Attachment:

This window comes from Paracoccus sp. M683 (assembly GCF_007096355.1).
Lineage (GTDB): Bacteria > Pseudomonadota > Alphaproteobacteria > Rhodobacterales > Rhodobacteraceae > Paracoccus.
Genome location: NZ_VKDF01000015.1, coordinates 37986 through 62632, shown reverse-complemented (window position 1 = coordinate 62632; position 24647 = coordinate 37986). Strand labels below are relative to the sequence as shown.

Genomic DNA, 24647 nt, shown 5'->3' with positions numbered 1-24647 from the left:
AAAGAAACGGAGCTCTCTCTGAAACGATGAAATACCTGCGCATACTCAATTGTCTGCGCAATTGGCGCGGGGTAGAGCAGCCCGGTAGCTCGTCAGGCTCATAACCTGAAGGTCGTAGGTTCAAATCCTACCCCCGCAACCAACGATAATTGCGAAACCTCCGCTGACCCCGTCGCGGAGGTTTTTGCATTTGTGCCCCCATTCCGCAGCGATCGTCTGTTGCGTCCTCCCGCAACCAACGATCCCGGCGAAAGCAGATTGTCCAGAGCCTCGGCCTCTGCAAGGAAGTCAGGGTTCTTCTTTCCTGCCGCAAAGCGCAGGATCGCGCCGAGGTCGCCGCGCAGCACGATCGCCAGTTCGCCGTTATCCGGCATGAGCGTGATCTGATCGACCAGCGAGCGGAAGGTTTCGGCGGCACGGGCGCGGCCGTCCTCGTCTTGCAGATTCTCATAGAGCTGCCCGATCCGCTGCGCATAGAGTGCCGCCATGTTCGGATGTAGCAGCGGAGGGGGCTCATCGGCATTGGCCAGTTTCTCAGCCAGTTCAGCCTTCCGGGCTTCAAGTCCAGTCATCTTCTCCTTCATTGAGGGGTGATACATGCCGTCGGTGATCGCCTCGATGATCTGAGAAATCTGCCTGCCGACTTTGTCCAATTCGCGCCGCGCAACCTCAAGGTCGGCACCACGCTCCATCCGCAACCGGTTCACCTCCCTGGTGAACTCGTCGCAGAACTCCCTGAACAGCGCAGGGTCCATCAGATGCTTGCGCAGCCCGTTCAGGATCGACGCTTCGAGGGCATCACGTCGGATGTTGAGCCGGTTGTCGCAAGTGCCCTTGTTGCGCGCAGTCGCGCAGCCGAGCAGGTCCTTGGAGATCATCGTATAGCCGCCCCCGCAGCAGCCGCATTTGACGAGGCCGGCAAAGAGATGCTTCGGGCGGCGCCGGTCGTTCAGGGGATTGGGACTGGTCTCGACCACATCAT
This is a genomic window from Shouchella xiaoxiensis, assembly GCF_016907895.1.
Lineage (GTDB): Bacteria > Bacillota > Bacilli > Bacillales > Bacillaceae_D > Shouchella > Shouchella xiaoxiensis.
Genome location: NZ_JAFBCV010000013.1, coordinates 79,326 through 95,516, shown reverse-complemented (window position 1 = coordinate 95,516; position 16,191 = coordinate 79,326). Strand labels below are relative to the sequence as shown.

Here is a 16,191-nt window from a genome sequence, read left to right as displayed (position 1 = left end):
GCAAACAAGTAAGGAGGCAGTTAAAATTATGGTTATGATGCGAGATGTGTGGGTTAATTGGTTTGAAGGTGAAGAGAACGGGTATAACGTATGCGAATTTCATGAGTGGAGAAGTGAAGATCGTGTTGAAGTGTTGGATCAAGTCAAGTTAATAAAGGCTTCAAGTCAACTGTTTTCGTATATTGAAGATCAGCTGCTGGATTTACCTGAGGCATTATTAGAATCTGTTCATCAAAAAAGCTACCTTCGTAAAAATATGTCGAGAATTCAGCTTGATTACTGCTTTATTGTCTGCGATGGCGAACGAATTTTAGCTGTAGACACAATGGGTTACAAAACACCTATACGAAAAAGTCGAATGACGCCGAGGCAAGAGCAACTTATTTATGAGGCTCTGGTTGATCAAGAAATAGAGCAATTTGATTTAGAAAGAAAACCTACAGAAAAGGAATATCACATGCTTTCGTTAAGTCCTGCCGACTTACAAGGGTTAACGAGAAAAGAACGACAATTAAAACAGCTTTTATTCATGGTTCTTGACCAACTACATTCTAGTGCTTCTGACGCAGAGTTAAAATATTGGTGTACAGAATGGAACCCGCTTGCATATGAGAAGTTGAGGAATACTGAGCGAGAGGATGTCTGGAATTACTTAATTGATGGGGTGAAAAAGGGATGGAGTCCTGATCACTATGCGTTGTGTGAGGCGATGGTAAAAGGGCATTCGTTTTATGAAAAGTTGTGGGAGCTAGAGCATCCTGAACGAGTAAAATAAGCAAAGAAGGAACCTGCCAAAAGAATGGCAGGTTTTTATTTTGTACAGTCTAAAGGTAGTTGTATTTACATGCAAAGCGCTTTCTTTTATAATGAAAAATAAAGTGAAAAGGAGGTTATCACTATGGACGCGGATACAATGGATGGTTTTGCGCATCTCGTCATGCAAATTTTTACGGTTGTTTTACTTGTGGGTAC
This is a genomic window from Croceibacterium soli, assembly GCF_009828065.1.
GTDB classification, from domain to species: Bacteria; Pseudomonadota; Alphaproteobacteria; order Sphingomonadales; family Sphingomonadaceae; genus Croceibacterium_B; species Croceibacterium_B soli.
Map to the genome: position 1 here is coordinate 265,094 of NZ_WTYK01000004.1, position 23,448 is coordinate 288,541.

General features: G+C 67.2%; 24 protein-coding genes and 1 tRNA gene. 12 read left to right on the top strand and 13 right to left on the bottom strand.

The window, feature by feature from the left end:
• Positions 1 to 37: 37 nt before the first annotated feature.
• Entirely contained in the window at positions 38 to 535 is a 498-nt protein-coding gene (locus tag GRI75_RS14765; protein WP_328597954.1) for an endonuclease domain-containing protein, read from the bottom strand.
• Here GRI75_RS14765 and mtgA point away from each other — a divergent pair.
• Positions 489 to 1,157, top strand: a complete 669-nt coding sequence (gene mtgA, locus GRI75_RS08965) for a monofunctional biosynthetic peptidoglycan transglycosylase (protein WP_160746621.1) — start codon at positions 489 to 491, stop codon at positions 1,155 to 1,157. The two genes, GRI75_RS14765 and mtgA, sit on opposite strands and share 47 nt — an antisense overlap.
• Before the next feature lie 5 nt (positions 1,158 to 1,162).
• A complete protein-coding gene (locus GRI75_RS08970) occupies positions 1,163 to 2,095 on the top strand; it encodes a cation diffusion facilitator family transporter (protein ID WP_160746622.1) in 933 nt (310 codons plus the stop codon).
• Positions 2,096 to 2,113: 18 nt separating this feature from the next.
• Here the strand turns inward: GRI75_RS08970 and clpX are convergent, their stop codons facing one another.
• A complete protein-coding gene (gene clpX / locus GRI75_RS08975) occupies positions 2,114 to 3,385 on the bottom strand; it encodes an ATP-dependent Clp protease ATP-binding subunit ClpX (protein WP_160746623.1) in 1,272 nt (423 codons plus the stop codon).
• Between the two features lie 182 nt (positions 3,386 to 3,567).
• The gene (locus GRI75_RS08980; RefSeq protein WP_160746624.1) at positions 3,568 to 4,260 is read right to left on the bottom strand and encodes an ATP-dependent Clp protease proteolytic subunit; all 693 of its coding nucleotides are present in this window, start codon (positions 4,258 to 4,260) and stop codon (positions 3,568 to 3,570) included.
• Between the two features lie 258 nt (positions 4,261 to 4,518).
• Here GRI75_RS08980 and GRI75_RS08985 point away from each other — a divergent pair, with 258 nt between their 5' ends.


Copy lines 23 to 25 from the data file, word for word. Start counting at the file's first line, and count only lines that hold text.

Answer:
• Here the strand turns inward: GRI75_RS08970 and clpX are convergent, their stop codons facing one another.
• A complete protein-coding gene (gene clpX / locus GRI75_RS08975) occupies positions 2,114 to 3,385 on the bottom strand; it encodes an ATP-dependent Clp protease ATP-binding subunit ClpX (protein WP_160746623.1) in 1,272 nt (423 codons plus the stop codon).
• Between the two features lie 182 nt (positions 3,386 to 3,567).